Building community support

An easy mistake to make is not engaging with the whole community. A project like this will not work if is just about a local council, or arts or business trying to push an agenda through. While it mustn’t be trying to please all the people all the time it must have the respect and engagement of all stakeholders and a clear reason and mechanism for them all to be involved.

“Renew” projects work best if they involve more than just the creative community or those who want to use empty spaces. The level and ease of success will likely be defined by how wide a group of people are actively supporting, representing and advocating the idea.

Talk to everyone…

A good place to begin is by talking to local businesspeople, councils, artists, community groups, political leaders and others to gauge the level of interest. It is not necessary to have all these individuals and groups actively involved but it is important that a wide range of people know about and support the idea. While some may not be particularly interested in the idea those that are can provide vital contacts, networks and support.

… but remember you don’t need everyone

Unless you are targeting one particular site or building you will not be dependent on a particular public or private sector partner to succeed. There are many potential allies and strategies that may be effective. Don’t waste your energy convincing those that aren’t interested but invest in building up networks of those who are. Each part of a community may have a different reason to be involved in such a scheme and it is important that each understands what they can and cannot benefit from. It is possible for business, the arts and the wider community to all benefit — that’s actually the point.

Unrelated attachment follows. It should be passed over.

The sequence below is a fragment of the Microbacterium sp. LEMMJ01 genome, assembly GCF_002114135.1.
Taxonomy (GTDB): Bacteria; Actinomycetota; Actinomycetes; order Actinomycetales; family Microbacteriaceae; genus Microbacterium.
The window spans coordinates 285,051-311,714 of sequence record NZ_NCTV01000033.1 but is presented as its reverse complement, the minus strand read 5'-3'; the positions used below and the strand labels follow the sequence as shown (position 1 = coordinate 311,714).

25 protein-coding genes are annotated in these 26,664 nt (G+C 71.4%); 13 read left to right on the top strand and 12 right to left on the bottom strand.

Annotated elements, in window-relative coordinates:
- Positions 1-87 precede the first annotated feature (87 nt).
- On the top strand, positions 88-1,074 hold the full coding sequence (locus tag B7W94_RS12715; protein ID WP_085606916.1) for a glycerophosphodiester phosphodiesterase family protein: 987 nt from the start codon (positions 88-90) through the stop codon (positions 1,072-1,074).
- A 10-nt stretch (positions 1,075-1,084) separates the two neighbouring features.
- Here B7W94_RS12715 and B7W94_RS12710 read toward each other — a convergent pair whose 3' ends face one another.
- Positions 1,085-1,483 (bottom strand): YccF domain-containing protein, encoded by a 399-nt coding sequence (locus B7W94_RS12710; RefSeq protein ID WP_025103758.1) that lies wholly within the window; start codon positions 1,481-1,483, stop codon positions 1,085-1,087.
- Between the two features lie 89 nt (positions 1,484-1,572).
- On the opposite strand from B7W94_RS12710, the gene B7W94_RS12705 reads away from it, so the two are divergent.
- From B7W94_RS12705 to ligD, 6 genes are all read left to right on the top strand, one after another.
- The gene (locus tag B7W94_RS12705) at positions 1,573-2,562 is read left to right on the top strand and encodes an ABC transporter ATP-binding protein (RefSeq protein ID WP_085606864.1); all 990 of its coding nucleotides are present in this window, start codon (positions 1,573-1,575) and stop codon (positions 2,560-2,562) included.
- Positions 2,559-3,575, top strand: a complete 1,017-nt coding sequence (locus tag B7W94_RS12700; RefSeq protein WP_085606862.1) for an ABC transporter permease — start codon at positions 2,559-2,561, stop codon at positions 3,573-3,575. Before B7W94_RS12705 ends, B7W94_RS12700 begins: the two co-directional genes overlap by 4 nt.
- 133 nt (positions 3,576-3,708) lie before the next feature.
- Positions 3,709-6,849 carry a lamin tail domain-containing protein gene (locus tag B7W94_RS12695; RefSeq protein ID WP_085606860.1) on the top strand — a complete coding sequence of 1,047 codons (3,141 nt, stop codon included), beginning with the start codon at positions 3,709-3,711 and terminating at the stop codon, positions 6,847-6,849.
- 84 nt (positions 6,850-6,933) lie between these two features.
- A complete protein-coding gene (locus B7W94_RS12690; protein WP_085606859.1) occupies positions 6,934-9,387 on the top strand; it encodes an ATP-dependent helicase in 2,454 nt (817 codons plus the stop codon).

In Newcastle, the project that became Renew Newcastle had the support of everyone from the regional Chamber of Commerce, to key people at the University, people within the local media, the body that represents inner city business groups and of course the local arts community even before the Renew Newcastle company itself was formally founded. When the company was created several of these people were invited to hold positions on the board.

People will have legitimate concerns

  • responsibility for property
  • involvement in selection
  • competiting projects